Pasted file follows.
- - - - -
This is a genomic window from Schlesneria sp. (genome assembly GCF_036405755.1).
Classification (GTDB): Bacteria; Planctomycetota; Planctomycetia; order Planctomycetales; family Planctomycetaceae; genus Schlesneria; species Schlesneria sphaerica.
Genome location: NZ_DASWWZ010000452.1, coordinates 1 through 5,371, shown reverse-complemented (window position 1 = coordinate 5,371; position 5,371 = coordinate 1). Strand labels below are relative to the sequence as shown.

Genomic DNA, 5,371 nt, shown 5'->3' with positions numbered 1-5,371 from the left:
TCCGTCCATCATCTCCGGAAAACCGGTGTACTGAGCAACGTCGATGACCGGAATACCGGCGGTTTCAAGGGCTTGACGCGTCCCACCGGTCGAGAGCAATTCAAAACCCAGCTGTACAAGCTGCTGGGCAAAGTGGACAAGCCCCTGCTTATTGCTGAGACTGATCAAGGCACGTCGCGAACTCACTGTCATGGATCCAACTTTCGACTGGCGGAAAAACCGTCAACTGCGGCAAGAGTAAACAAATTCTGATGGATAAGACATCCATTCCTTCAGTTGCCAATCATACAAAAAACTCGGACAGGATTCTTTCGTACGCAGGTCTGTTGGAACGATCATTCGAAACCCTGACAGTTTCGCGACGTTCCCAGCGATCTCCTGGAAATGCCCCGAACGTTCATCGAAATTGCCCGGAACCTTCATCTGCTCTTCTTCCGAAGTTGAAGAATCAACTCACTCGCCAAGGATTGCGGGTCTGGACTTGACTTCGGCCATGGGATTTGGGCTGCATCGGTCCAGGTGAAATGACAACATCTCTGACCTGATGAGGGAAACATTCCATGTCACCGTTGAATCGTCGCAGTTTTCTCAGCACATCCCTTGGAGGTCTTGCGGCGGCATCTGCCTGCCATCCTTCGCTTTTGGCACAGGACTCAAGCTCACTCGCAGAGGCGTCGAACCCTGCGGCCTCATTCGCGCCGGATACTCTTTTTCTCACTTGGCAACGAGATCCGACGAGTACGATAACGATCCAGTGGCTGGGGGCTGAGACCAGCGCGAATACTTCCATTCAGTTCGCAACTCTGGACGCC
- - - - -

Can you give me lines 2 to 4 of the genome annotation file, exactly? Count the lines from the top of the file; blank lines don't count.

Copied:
Classification (GTDB): Bacteria; Planctomycetota; Planctomycetia; order Planctomycetales; family Planctomycetaceae; genus Schlesneria; species Schlesneria sphaerica.
Genome location: NZ_DASWWZ010000452.1, coordinates 1 through 5,371, shown reverse-complemented (window position 1 = coordinate 5,371; position 5,371 = coordinate 1). Strand labels below are relative to the sequence as shown.

Genomic DNA, 5,371 nt, shown 5'->3' with positions numbered 1-5,371 from the left: